On January 23, 2018, NEO’s Erin Bradrick will be presenting So You Wanna Join a Nonprofit Board? at the Bar Association of San Francisco Conference Center from noon to 1:15 pm. The event (offered live and as a webinar) is sponsored by the Litigation Section of the Barristers Club. Victoria Weatherford of the San Francisco City Attorney’s Office will serve as moderator.
- Wearing two hats: should you provide legal advice?
- Officer and Director liability
- Conflicts of interest
- Role of the Board of Directors in governing the nonprofit
- Fiduciary duties of Directors
Joining a nonprofit board is serious business. By becoming a nonprofit board member, you will accept and assume certain legal (fiduciary) duties, generally including ultimate responsibility for the direction and oversight of the organization.
This responsibility may empower you to significantly influence how an organization whose mission you passionately support uses its resources. Generally, you should be acting and voting in a way that makes effective and efficient use of your organization’s charitable assets, thinking of both the short- and long-term.
Neglecting your responsibilities can hurt the organization and the public that it serves, and in certain circumstances, it could even result in personal liability (meaning you could personally and financially be responsible for the harm done). So, before agreeing to join a nonprofit board, you should be prepared to review important materials and what and how the organization is doing, attend meetings, ask questions, assess the performance of the executive and the board itself, create policies and guidelines, advocate for the organization’s mission, and plan for its future.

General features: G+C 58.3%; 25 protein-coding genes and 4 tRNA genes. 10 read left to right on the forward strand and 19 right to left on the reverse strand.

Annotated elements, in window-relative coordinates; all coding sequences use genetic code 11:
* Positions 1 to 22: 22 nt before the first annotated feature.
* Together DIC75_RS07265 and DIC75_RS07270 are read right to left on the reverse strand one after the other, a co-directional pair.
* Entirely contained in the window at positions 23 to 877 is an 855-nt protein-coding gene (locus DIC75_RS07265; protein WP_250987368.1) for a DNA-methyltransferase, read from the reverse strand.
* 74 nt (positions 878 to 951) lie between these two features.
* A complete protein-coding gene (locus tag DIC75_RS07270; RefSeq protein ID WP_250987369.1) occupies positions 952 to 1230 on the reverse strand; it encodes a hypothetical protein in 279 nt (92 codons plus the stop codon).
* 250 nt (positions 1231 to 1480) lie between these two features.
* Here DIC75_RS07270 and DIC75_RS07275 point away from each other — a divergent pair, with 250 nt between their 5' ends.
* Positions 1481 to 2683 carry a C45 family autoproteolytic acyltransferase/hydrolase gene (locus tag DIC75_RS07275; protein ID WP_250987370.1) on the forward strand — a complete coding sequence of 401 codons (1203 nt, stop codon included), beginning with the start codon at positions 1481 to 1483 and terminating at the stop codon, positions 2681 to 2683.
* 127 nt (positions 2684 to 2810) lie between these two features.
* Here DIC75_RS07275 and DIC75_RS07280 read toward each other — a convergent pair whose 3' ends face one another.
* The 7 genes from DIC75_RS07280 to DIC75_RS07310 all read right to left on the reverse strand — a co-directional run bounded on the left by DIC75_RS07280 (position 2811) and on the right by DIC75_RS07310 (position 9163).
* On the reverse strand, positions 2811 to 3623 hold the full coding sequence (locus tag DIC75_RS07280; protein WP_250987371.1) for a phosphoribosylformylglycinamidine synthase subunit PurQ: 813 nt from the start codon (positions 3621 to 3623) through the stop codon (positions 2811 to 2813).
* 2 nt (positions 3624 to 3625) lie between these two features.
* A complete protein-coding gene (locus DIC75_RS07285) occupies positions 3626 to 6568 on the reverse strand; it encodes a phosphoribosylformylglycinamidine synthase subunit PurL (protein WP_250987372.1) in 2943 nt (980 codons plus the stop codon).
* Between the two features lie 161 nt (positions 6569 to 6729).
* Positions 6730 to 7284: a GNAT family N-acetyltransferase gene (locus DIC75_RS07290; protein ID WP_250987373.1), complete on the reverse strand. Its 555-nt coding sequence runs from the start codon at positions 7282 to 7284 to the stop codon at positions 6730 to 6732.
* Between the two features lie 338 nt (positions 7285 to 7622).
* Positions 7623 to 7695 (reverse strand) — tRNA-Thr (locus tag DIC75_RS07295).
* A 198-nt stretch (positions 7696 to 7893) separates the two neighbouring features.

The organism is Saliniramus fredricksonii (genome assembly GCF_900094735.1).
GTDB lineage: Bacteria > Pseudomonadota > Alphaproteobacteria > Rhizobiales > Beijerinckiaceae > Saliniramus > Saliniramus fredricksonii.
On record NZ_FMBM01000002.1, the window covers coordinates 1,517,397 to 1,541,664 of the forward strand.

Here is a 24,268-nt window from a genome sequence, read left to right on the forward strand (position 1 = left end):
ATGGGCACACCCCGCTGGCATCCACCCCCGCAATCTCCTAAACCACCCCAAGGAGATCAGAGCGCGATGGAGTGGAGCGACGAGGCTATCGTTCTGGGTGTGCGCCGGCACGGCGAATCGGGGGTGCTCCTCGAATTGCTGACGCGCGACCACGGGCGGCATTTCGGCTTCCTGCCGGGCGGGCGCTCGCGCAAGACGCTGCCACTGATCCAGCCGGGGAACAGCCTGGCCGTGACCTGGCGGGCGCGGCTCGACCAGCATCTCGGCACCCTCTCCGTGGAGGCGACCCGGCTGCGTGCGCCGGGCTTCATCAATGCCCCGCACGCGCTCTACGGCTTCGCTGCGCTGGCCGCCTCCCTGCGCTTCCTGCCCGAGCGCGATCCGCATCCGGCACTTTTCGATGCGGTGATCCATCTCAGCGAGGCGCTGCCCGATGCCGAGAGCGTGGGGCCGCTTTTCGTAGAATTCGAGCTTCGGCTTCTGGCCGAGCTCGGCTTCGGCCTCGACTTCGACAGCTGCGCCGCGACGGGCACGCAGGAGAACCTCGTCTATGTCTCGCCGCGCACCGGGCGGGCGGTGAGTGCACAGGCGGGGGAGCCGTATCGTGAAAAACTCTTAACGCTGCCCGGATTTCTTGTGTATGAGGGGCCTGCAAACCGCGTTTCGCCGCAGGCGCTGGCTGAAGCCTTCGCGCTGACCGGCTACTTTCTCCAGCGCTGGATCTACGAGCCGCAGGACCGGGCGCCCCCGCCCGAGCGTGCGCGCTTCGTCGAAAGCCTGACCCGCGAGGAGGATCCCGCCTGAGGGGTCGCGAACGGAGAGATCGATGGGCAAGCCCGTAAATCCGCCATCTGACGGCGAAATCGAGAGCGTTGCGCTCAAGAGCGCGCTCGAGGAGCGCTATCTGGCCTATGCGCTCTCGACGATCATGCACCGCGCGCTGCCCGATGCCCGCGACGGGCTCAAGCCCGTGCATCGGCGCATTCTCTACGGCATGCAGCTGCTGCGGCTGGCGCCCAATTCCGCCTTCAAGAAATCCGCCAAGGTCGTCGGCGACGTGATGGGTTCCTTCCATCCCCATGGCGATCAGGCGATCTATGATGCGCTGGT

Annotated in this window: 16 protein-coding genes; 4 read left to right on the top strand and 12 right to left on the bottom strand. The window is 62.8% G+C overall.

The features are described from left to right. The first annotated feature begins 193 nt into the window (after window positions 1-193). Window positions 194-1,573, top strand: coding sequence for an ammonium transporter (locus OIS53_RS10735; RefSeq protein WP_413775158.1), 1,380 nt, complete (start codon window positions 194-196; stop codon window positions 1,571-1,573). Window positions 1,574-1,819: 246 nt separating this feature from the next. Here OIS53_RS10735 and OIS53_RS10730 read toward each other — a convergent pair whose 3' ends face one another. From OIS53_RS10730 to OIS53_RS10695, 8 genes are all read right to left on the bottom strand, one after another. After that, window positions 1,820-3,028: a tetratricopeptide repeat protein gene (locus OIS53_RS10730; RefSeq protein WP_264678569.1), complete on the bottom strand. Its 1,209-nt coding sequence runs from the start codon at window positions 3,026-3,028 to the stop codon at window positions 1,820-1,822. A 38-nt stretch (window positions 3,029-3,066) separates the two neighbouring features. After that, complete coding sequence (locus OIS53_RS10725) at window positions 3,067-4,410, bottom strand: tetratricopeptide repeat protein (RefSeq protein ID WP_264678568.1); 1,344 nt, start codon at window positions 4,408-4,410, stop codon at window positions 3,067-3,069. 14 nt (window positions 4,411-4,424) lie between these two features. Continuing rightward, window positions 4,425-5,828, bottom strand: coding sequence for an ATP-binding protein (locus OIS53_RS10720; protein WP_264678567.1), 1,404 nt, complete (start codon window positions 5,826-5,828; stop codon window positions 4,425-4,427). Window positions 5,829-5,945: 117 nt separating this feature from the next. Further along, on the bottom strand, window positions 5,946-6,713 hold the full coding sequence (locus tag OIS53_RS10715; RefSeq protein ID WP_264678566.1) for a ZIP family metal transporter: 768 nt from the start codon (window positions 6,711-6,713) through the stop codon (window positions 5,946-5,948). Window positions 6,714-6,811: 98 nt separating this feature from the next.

You’ll certainly want to be mindful of any conflicts of interest you or any other organizational leader may have. Not all conflicts of interest are bad or prohibited, but they typically must be managed in a particular way to avoid violating certain laws, which may include prohibitions against self-dealing (state and/or federal), private inurement, private benefit, and excess benefit transactions. And lawyers serving on a nonprofit board and giving legal advice (even informally) must exercise particular care with respect to the inherent conflicts and other issues that apply where they serve dual roles.
General Nonprofit Board Resources
Nonprofit Board Resource Center (Bridgespan)
Board Roles and Responsibilities (National Council of Nonprofits)